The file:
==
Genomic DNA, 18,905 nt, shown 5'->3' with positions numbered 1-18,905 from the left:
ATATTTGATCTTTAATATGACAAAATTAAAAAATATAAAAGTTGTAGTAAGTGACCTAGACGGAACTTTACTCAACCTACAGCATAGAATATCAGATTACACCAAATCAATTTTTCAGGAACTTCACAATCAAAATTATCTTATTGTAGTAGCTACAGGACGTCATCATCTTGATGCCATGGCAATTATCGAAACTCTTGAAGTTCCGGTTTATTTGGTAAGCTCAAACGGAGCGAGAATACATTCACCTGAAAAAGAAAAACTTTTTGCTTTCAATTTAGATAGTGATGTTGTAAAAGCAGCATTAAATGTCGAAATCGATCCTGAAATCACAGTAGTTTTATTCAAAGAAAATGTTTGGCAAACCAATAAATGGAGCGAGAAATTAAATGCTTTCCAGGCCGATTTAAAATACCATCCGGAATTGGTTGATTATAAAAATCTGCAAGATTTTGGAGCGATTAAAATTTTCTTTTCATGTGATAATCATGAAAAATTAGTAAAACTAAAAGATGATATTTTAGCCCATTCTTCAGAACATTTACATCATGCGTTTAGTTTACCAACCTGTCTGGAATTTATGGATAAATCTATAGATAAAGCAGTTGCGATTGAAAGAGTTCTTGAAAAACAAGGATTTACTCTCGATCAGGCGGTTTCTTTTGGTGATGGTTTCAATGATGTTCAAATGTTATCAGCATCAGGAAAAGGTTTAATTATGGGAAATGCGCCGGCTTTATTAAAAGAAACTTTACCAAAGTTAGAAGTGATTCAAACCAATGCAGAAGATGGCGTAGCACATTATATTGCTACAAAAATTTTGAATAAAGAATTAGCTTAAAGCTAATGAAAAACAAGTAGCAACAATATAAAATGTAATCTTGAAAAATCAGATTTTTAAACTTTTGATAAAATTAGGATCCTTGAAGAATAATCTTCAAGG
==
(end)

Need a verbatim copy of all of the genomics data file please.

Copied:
Genomic DNA, 18,905 nt, shown 5'->3' with positions numbered 1-18,905 from the left:
ATATTTGATCTTTAATATGACAAAATTAAAAAATATAAAAGTTGTAGTAAGTGACCTAGACGGAACTTTACTCAACCTACAGCATAGAATATCAGATTACACCAAATCAATTTTTCAGGAACTTCACAATCAAAATTATCTTATTGTAGTAGCTACAGGACGTCATCATCTTGATGCCATGGCAATTATCGAAACTCTTGAAGTTCCGGTTTATTTGGTAAGCTCAAACGGAGCGAGAATACATTCACCTGAAAAAGAAAAACTTTTTGCTTTCAATTTAGATAGTGATGTTGTAAAAGCAGCATTAAATGTCGAAATCGATCCTGAAATCACAGTAGTTTTATTCAAAGAAAATGTTTGGCAAACCAATAAATGGAGCGAGAAATTAAATGCTTTCCAGGCCGATTTAAAATACCATCCGGAATTGGTTGATTATAAAAATCTGCAAGATTTTGGAGCGATTAAAATTTTCTTTTCATGTGATAATCATGAAAAATTAGTAAAACTAAAAGATGATATTTTAGCCCATTCTTCAGAACATTTACATCATGCGTTTAGTTTACCAACCTGTCTGGAATTTATGGATAAATCTATAGATAAAGCAGTTGCGATTGAAAGAGTTCTTGAAAAACAAGGATTTACTCTCGATCAGGCGGTTTCTTTTGGTGATGGTTTCAATGATGTTCAAATGTTATCAGCATCAGGAAAAGGTTTAATTATGGGAAATGCGCCGGCTTTATTAAAAGAAACTTTACCAAAGTTAGAAGTGATTCAAACCAATGCAGAAGATGGCGTAGCACATTATATTGCTACAAAAATTTTGAATAAAGAATTAGCTTAAAGCTAATGAAAAACAAGTAGCAACAATATAAAATGTAATCTTGAAAAATCAGATTTTTAAACTTTTGATAAAATTAGGATCCTTGAAGAATAATCTTCAAGG